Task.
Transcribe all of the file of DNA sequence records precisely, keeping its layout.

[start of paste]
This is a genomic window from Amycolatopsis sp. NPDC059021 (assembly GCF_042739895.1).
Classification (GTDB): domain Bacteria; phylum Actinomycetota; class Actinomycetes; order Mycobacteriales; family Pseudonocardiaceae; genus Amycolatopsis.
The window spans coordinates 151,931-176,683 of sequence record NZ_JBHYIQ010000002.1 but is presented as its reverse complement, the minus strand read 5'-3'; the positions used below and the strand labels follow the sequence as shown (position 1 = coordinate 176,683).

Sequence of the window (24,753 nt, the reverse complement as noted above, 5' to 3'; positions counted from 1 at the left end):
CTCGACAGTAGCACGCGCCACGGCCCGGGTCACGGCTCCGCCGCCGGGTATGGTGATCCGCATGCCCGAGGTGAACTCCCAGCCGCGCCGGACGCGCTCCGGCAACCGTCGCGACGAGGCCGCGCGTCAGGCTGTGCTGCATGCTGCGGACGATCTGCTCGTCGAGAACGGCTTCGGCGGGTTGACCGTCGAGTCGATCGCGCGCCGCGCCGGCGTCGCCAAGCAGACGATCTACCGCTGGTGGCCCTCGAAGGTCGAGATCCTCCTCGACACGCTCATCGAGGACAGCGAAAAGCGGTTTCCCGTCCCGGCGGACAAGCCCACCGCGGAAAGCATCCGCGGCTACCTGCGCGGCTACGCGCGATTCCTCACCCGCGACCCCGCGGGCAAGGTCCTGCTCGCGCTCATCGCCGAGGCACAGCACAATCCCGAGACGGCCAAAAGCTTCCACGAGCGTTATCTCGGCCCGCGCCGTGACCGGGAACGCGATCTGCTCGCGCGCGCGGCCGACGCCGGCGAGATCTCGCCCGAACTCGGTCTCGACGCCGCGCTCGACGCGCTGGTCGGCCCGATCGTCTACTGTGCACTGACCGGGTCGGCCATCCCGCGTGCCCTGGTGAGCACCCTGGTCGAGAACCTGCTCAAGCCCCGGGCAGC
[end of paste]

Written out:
This is a genomic window from Amycolatopsis sp. NPDC059021 (assembly GCF_042739895.1).
Classification (GTDB): domain Bacteria; phylum Actinomycetota; class Actinomycetes; order Mycobacteriales; family Pseudonocardiaceae; genus Amycolatopsis.
The window spans coordinates 151,931-176,683 of sequence record NZ_JBHYIQ010000002.1 but is presented as its reverse complement, the minus strand read 5'-3'; the positions used below and the strand labels follow the sequence as shown (position 1 = coordinate 176,683).

Sequence of the window (24,753 nt, the reverse complement as noted above, 5' to 3'; positions counted from 1 at the left end):
CTCGACAGTAGCACGCGCCACGGCCCGGGTCACGGCTCCGCCGCCGGGTATGGTGATCCGCATGCCCGAGGTGAACTCCCAGCCGCGCCGGACGCGCTCCGGCAACCGTCGCGACGAGGCCGCGCGTCAGGCTGTGCTGCATGCTGCGGACGATCTGCTCGTCGAGAACGGCTTCGGCGGGTTGACCGTCGAGTCGATCGCGCGCCGCGCCGGCGTCGCCAAGCAGACGATCTACCGCTGGTGGCCCTCGAAGGTCGAGATCCTCCTCGACACGCTCATCGAGGACAGCGAAAAGCGGTTTCCCGTCCCGGCGGACAAGCCCACCGCGGAAAGCATCCGCGGCTACCTGCGCGGCTACGCGCGATTCCTCACCCGCGACCCCGCGGGCAAGGTCCTGCTCGCGCTCATCGCCGAGGCACAGCACAATCCCGAGACGGCCAAAAGCTTCCACGAGCGTTATCTCGGCCCGCGCCGTGACCGGGAACGCGATCTGCTCGCGCGCGCGGCCGACGCCGGCGAGATCTCGCCCGAACTCGGTCTCGACGCCGCGCTCGACGCGCTGGTCGGCCCGATCGTCTACTGTGCACTGACCGGGTCGGCCATCCCGCGTGCCCTGGTGAGCACCCTGGTCGAGAACCTGCTCAAGCCCCGGGCAGC